I would like to know how to reduce the brightness of the running lamp in the tail lights of my tow car. It is a MINI Cooper and each tail light contains one single filament running lamp. These lamps also act as the brake lights in normal(not towed) driving. I believe the car's electronics change the voltage from say 5.5v as a running light to 12v as a brake light although I haven't confirmed this. Since I will tow this car with my RV, the running light feed from the RV will range 12v-14.6v. This high of a voltage will appear that the brake lights are illuminated and also create unnecessary heat within the tail light. I don't know how to calculate the proper size resister to safely reduce the brightness to say maybe half. There are two lamps, 21w each that are fed from one line. I have diodes in the circuit so there won't be any type of back feed into the car's electronics. Thank you for your help. Howard
I don't know how to calculate the proper size resister to safely reduce the brightness to say maybe half. There are two lamps, 21w each that are fed from one line.
The relevant formulas are \$R = V / I\$ and \$P = V * I\$ (where V = voltage in volts, I = current in amps, R = resistance in ohms, and P = power in watts).
Calculating the required resistance for an incandescent lamp is a little tricky though, because the filament resistance has a positive temperature coefficient so it reduces at lower voltage (causing higher than expected power draw), while the light output spectrum shifts more towards infrared which is less visible. So you might have to experiment with different resistor values to get the exact effect you want.
Another option might be to simply wire an identical lamp in series. Each lamp should then drop half the total voltage, and you could use the 'ballast' lamp as an indicator that the tail light is on.
So how much current and power would each lamp draw, and what would be the equivalent resistance to do the same job? I tested a 12 V 15 W festoon lamp on a range of voltages from 0 to 12 V, and this is what I got:-
At 12 V the lamp drew 1.22 A, so its resistance was 12/1.22 = 9.84 Ω. At 6V it drew 0.86 A, ~70% of the current at 12 V (a fixed resistor would draw 50%). Its resistance at 6 V was 6/0.86 = 6.98 Ω, ~70% of the value at 12 V.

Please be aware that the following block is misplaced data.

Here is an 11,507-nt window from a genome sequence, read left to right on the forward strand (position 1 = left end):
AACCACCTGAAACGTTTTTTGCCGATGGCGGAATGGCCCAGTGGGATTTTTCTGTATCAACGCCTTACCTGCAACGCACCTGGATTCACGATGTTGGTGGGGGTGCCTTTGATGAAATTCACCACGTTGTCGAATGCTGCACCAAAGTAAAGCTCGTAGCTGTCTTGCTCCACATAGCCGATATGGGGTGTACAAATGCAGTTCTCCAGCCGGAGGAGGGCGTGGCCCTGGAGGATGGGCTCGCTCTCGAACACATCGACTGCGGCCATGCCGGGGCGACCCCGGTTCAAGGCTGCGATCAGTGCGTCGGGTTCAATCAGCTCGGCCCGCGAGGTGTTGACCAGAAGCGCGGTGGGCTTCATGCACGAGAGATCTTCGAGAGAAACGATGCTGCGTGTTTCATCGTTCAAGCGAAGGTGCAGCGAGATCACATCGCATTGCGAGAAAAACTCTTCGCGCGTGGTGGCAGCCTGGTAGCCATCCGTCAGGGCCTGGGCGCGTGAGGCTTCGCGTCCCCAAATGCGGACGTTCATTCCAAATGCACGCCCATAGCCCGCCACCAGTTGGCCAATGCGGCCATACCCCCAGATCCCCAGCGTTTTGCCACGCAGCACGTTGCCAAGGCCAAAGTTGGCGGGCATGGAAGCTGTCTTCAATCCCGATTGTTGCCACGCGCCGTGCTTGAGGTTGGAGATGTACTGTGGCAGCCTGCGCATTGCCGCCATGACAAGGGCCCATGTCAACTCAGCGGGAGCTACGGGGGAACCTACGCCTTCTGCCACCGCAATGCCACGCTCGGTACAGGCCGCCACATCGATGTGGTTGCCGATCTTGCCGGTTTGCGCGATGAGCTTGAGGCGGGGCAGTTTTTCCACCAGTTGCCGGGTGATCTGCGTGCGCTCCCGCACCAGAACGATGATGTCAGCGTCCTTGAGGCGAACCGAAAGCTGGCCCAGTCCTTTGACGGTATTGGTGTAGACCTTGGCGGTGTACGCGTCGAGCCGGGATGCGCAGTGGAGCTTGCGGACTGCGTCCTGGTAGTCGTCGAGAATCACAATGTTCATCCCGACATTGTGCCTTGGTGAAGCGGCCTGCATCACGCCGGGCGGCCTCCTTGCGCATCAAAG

We can expect that a 12 V 21 W lamp would act similarly. At 12 V it should draw 21/12 = 1.75 A, and the resistance should be 12/1.75 = 6.86 Ω. 70% of that is 1.23 A and 4.8 Ω. So a 4.7 Ω (standard value) power resistor should drop the voltage from 12 V to ~6 V. It would dissipate ~6*1.23 = ~7.4 watts, so should be rated for 15 W or higher (derated 50% to keep surface temperature down), and kept away from anything that doesn't like high temperatures.
So you could put either a 4.7 Ω 15 W resistor or a 12 V 21 W lamp in series to reduce the tail light voltage to ~6 V.
Would it be safer to wire across the Mini's brake light switch, using a relay controlled by your RV's brake light? Then you don't have to break into the Mini's wiring loom (always a bad idea when dealing with a BMW product.) The brake light circuit should be working regardless of the car's key switch position.
Diodes might be more effective in reducing the voltage and current (and therefore power) through your bulbs.
Each diode would drop about 0.7-0.9V, so you would need about 5-8 pieces.
You might need to use 3A diodes, especially if using the same diodes for both bulbs.
A better solution would be to get lower wattage bulbs or replace the bulbs with LEDs, which would use a lot less energy (about 10 times less) and would be easier and less wasteful to control.